Monday, March 01, 2010

Tigers and Bulls


A couple of weeks ago I read an interesting article in the paper--seems that a Chinese zoo had a white tiger that had gotten fat and lazy because he hadn't had to hunt for his food. (The zoo keepers usually feed him ground beef).

So they released a live bull into the tiger enclosure, assuming that the tiger would stalk, kill, and eat the bull.

Boy, were they surprised when the bull charged the tiger, which fled for its life . . . but the bull caught the tiger and bit it.

So they had to pull the bull out . . . . and the next time they get a hankering to insert live prey, they're going to use chickens.

I see this true story as one big metaphor--if you've got skills you're not using (physical, mental, or spiritual), you're not going to be able to handle the big challenge when it comes. :-/

~~Angie

6 comments:

Mocha with Linda said...

Poor tiger! You would think they would have started him out a little more gradually!

Heading out to fact my own chickens....

Mocha with Linda said...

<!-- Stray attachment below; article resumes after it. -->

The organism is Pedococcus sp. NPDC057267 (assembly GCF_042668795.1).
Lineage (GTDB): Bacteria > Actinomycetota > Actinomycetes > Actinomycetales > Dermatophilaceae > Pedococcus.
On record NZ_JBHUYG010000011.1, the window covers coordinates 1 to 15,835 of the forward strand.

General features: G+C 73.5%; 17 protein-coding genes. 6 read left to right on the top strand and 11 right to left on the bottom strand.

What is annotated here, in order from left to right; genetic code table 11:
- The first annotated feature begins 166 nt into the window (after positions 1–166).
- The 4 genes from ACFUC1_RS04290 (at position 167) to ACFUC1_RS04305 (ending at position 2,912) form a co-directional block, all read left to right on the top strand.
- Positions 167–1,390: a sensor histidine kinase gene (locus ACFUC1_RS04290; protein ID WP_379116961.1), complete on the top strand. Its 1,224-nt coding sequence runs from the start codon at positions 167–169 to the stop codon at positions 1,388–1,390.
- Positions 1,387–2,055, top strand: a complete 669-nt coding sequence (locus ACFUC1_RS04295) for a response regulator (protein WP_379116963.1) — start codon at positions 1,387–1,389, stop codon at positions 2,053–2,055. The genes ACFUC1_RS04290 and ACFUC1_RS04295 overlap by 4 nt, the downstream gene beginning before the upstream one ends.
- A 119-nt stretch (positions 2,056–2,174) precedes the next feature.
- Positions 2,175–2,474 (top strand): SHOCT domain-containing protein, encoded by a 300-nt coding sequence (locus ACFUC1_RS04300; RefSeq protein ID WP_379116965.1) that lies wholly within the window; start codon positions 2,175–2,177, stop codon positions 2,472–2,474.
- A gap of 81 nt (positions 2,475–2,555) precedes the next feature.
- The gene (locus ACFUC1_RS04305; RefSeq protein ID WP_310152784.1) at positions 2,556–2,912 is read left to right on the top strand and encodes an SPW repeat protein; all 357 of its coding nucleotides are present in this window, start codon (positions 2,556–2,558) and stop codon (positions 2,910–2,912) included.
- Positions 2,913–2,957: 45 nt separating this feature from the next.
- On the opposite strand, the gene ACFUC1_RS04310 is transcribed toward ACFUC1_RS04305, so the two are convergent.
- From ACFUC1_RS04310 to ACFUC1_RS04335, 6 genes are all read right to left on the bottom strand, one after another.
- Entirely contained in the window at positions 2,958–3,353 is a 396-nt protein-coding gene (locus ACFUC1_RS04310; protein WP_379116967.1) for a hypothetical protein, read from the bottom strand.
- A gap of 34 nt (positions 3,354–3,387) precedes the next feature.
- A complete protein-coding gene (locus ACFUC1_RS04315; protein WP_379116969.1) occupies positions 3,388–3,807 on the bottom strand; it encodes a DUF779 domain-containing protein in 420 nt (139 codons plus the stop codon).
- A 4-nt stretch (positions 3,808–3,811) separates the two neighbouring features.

Um, that would be FACE my own chickens. Obviously, the keyboard is the first one to conquer!!

Anonymous said...

I like your metaphor. Two things came to my mind: 1) Don't play with your food; and 2) This gives a whole new dimension to eating disorders! More proof positive as to why YOU are the Writer and I am the Reader! Clyde

Kay Day said...

Maybe they picked the wrong bull. What kind of bull attacks a tiger?

But I do love the story and the analogy! I guess it applies to both animals. The one had neglected his killing skills and the other his cowering skills.

jenniferinjupiter said...

Our local wildlife sanctuary can't feed the panthers live food because they would just play with the intended dinner! Having always lived in captivity, the panthers have zero survival skills.
Makes me think of the balance of parenting - preparing our children for life vs. over-protecting them.
Great food for thought, thanks!
Jennifer

Nike Chillemi said...

What horrid zoo management!

But yes, an animal in captivity is not going to act like the same animal would in the wild.

I agree w/Jennifer, our jobs as parents is to prepare our children for life in the "wild real world."